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The Spokesman-Review Newspaper

The Spokesman-Review Newspaper The Spokesman-Review

Spokane, Washington  Est. May 19, 1883
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Lawmakers scold VA as they seek to fix its sudden budget gap

The Department of Veterans Affairs was scolded by both parties over its budget Wednesday as lawmakers scurried to find a fix to an unexpected shortfall of more than $1 billion that would threaten medical care for thousands of veterans in the coming months. Under repeated questioning, VA Secretary David Shulkin acknowledged the department may need emergency funds.

Senate poised to make firing VA employees easier

The Senate is poised to approve legislation to make firing employees easier for the beleaguered Department of Veterans Affairs. It’s part of an accountability effort urged by President Donald Trump.

Drug thefts continue at VA hospitals despite new efforts

Federal authorities have launched dozens of new criminal investigations into possible opioid and other drug theft by employees at Department of Veterans Affairs hospitals, a sign the problem isn’t going away despite new prevention efforts.

VA plans mental care for discharged vets, but at what cost?

Veterans Affairs Secretary David Shulkin touted new efforts Wednesday to expand urgent mental health care to thousands of former service members with less-than-honorable discharges, even while acknowledging his department isn’t seeking additional money to pay for it.

Lawmakers reach deal on legislation to make it easier to fire VA employees

Top lawmakers on Capitol Hill have reached a bipartisan deal on legislation to allow the Department of Veterans Affairs to take swift action to fire employees, an overhaul of long-guaranteed civil service protections that President Donald Trump promised he would enact to bring accountability to the troubled agency.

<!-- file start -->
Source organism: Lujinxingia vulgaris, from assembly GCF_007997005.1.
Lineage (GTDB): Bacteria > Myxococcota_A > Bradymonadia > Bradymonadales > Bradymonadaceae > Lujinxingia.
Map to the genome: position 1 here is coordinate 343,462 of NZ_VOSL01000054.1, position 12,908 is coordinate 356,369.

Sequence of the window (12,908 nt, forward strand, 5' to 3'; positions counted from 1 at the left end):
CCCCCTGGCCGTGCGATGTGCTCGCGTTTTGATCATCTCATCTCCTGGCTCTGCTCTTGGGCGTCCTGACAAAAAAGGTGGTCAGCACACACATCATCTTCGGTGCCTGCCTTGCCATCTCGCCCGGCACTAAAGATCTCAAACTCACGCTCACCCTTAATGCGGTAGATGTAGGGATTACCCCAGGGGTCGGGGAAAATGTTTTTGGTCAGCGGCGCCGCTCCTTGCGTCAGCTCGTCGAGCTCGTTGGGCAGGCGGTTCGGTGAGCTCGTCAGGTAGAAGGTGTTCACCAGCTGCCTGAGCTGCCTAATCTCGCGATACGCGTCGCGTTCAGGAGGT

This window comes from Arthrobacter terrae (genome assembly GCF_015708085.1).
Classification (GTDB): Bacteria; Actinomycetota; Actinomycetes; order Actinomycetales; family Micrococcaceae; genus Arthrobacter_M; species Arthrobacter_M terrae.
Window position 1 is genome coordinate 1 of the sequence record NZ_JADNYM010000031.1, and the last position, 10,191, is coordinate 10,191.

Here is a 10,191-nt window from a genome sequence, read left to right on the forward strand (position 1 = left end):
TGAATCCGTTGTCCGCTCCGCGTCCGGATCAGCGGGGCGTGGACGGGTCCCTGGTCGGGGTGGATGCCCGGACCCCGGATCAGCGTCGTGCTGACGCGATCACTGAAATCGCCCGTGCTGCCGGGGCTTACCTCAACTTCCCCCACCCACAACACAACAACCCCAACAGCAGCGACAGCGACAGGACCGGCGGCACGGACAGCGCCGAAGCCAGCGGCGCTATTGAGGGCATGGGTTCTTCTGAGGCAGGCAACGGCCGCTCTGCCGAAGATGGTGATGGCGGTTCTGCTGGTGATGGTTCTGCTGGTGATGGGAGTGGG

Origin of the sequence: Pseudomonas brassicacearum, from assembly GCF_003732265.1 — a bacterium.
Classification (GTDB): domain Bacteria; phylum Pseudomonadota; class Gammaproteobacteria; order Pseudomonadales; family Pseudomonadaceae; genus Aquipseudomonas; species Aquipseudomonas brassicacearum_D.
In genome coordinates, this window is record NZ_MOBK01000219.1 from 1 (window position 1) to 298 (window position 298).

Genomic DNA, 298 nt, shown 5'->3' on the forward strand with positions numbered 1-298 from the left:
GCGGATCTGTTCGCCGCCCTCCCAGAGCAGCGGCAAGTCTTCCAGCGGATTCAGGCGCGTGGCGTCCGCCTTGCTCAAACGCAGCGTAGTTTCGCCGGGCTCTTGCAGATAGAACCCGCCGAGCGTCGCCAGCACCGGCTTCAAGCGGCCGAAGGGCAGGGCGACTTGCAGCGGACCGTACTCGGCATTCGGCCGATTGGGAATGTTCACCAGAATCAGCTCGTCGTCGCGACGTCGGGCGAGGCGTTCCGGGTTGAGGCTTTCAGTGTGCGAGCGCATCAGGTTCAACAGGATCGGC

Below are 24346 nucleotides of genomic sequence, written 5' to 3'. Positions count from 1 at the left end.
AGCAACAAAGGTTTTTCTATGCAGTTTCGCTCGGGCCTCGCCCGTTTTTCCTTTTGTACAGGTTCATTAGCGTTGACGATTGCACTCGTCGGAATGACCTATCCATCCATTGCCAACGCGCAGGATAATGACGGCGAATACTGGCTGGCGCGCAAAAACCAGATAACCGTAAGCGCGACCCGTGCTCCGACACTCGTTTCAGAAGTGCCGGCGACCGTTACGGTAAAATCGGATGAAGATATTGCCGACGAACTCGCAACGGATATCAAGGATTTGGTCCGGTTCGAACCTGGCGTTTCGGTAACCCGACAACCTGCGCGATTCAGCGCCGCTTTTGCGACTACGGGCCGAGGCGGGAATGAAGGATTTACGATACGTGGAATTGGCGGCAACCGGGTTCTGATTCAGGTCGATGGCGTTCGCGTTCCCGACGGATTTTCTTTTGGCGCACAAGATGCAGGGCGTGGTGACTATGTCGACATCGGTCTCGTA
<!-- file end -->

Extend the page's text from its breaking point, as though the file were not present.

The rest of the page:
Veterans Affairs boss says he may close 1,100 VA facilities

Veterans Affairs Secretary David Shulkin says his department is seeking to close perhaps more than 1,100 VA facilities nationwide as it develops plans to allow more veterans to receive medical care in the private sector.

VA limiting new hiring as it aims to widen private care

Despite the lifting of a federal hiring freeze, the Department of Veterans Affairs is leaving thousands of positions unfilled, citing the need for a leaner VA as it develops a longer-term plan to allow more veterans to seek medical care in the private sector.

Judge exonerates veteran taken down for bringing service dog into VA

Shadow, the service dog, got her day in court. Her handler, 60-year-old veteran Danny Ralph, was found not guilty Wednesday on a charge of disorderly conduct stemming from his takedown arrest last July after he refused to take Shadow away from Mann-Grandstaff Medical VA Medical Center in Spokane.

Veterans, McMorris Rodgers battle VA over access to exercise room

The aging veterans sit in camp chairs inside a pop-up awning with makeshift blue-tarp walls. A propane heater makes it liveable as the Army, Navy and Air Force veterans began their eighth month of a low-intensity protest against Veterans Administration officials.

VA urges ‘hiring surge’ to reduce veterans’ appeals backlog

The Department of Veterans Affairs is warning of a rapidly growing backlog for veterans who seek to appeal decisions involving disability benefits, saying it will need much more staff even as money remains in question due to a tightening Trump administration budget.

Trump taps Obama official as VA secretary

President-elect Donald Trump announced Wednesday that he has tapped David Shulkin, a physician who is currently serving in the Obama administration as VA under secretary, to lead the Department of Veterans Affairs.